5 Workouts You Can Do at Home for Free Right Now Want to establish an at-home workout routine but don't know how? Try these five resources.
As gyms across the country are deemed "nonessential businesses" and shut down for the foreseeable future, the number of virtual fitness resources is exploding. For some, that means purchasing expensive stationary bikes with virtual classes instead of attending a daily indoor-cycling class. But a $2,200 Peloton bike is simply too expensive for most Americans, especially when there are so many free options available right now.
"The irony is that many people are probably exercising more now than they would otherwise, because they have nothing else to do," says Jennifer Cohen, an Entrepreneur contributor, and founder and CEO of No Gym Required.
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If you're lucky enough to have a home gym, take advantage of this time to actually use it. But you don't need to have a lot of space or equipment to still get in a good workout. Here are five ways you can workout at home for free right now.
Use your body weight
"My whole philosophy is based on home workouts using things around you," Cohen says. "Use cans of soup or beans as weights. Fill gallon jugs with water and do walking lunges or squats holding them. Use a chair to do a workout. Using your body weight is actually probably harder than using anything at all."
In the video below, she demonstrates a quick body-weight circuit you can do at home with absolutely no equipment.
Turn to social media
If you work with a personal trainer or have a favorite studio instructor, chances are they're using social media to provide free resources to their clients right now. Search for your favorite instructors on Instagram and see if they've been posting anything. I've "taken" a yoga class from my favorite instructor and discovered new-to-me body-weight videos that let me get a quick workout in even when I'm not feeling motivated.
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Consider it a great way to interact with your favorite instructors even if you can't get to their classes in real life. Cohen, for example, polls her audience to see what types of workouts they want to see before she goes live on Instagram. Of course, if you're able, pay your trainer in advance for your next few sessions or ask your instructors if they're accepting donations via Venmo or PayPal. They may be offering classes for free, but they depend on clients and studios for their livelihoods, so do what you can to help support them.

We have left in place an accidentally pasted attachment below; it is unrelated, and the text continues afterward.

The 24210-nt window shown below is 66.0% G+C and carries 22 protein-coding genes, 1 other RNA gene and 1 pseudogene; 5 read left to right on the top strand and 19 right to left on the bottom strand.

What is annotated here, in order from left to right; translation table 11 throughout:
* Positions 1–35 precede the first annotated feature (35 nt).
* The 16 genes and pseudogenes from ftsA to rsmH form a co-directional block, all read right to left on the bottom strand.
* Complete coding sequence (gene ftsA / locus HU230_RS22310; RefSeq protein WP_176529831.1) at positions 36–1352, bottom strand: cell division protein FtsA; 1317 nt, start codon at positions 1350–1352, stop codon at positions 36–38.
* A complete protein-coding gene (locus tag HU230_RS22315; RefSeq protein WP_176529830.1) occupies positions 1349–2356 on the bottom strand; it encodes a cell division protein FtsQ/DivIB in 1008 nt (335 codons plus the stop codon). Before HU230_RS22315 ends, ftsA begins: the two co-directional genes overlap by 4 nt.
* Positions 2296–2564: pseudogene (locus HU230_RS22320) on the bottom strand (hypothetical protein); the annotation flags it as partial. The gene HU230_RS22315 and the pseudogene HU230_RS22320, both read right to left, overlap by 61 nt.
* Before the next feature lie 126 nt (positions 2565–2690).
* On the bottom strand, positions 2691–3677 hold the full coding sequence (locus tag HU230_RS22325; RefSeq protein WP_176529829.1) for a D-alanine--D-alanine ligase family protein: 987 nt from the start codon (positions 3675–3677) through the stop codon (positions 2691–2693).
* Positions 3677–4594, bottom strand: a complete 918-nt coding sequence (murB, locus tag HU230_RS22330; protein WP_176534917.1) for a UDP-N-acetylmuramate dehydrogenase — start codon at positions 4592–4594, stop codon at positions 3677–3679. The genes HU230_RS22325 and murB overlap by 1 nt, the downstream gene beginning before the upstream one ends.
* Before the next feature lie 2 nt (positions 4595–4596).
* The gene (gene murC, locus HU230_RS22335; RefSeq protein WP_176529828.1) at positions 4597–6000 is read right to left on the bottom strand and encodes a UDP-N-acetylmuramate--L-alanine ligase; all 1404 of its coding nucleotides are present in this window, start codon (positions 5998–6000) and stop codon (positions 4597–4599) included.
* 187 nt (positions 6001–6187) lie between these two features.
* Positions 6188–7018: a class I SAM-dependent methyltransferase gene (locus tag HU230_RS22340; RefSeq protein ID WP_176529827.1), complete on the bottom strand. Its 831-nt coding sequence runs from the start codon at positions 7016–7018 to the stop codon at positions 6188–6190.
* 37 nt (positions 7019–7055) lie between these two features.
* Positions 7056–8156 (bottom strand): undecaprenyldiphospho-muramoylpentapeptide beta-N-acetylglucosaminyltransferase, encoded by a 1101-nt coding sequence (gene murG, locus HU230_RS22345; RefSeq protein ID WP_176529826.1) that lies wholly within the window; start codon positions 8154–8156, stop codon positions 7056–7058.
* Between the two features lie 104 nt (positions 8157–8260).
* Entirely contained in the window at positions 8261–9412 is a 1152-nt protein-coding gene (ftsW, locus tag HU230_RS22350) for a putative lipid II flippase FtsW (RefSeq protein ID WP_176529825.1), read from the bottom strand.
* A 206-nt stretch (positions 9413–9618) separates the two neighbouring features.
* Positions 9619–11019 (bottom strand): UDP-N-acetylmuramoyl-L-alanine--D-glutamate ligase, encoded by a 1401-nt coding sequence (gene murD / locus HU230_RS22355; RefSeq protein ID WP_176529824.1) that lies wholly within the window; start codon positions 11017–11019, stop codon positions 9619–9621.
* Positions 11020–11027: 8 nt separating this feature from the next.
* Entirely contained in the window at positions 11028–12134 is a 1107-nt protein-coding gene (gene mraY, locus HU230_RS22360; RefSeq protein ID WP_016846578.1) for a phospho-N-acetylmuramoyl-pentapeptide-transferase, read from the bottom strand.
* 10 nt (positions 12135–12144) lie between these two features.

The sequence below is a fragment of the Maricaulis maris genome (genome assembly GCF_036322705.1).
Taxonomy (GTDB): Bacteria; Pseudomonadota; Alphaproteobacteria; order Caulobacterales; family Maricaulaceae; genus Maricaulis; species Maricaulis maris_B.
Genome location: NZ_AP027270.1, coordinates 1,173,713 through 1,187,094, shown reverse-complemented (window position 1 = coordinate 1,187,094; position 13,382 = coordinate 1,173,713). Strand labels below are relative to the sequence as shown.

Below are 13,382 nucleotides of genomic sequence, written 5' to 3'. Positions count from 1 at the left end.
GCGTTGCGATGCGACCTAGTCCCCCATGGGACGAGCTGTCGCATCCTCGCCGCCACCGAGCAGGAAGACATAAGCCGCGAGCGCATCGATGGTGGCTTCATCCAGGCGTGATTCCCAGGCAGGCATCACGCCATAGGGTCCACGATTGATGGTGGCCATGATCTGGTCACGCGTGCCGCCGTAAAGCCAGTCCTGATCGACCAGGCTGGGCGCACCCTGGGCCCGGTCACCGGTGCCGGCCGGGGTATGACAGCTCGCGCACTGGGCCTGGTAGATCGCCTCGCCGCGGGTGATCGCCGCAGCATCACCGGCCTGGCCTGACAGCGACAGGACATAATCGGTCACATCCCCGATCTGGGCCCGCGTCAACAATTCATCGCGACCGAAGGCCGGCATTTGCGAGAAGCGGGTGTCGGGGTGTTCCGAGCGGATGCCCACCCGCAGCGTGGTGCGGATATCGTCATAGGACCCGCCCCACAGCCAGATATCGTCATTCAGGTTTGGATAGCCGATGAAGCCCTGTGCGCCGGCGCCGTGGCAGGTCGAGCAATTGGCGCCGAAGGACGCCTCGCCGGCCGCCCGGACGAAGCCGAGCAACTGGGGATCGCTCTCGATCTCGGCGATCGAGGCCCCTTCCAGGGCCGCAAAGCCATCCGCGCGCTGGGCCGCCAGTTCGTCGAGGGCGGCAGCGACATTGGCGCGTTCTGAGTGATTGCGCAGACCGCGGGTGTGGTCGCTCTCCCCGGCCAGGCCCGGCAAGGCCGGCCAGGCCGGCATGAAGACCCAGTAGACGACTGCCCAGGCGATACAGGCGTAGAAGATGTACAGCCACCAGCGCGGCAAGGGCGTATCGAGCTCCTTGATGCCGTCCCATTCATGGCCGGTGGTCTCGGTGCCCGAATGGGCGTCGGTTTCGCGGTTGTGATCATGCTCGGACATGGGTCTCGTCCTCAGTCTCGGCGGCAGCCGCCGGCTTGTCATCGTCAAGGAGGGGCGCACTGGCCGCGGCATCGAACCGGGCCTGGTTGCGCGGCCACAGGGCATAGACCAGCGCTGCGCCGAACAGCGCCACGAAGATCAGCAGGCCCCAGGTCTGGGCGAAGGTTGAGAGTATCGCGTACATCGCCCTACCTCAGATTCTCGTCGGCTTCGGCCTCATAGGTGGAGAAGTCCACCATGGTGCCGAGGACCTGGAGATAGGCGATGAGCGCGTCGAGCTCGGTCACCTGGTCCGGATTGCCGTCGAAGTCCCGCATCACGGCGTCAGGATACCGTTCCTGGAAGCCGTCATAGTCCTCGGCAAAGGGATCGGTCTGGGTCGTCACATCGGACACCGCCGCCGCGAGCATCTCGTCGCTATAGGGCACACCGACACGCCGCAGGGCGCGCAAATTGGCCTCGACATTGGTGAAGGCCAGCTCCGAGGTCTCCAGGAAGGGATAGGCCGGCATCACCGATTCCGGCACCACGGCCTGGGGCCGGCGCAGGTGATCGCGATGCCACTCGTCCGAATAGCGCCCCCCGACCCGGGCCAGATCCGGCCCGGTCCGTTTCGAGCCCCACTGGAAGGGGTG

Bring the studio home
Just like individual instructors, gyms and studios are creating new resources for students while they can't physically make it there. Even if you don't have a membership to a studio or gym, you can find plenty of free online classes right now. CorePower Yoga has a collection of free yoga videos for anyone who's interested in trying them out. Orangetheory posts a new 30-minute workout using household objects every day. Classpass is offering a free collection of 2,000 videos ranging from Pilates to Kickboxing to HIIT classes and giving people the opportunity to donate directly to their favorite studios, which ClassPass will match with up to $1 milion in donations. If you've been curious about a certain studio or gym, now is probably a good time to try it out for free.
Take advantage of free trials on apps
The fitness app industry has exploded in the past five years, and people who've long sung the praises of apps like Kayla Itsines' Sweat app or Tone It Up are likely glad they're in the habit of working out at home already. Many of these apps are offering new free trials or extending the length of their current trial offers to give people a resource right now. Through April 7, every person who signs up for the Sweat app will get one month of free access and the option to donate $5 to the WHO and UN's COVID-19 Solidarity Response Fund; Tone It Up offers a free seven-day trial to new users; newcomer Obe Fitness offers a free trial and free daily workouts for seniors in its daily newsletter; Daily Burn extended its normal 30-day free trial to 60 days; Peloton is extending its normal 30-day free trial to 90 days. It's hard to find a fitness app that's not participating right now.
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Always wanted to copy a celebrity's workout routine but didn't think you had the time? Now might be a good time to go for it. YouTube is a treasure trove of celebrity workout content. Use the below video to work out like Entrepreneur cover star Sterling K. Brown. Want abs like Jennifer Lopez? Try this one. Singer Adele reportedly loves Joe Wicks, who's known as The Body Coach TV on YouTube, for his home workouts. Type any celebrity's name and "workout" into the search bar on YouTube, and you'll probably find a quick video to try.
No matter what you choose to do, get in the movement that you can and don't beat yourself up if you skip a day. It's important to prioritize mental health as much as physical health.
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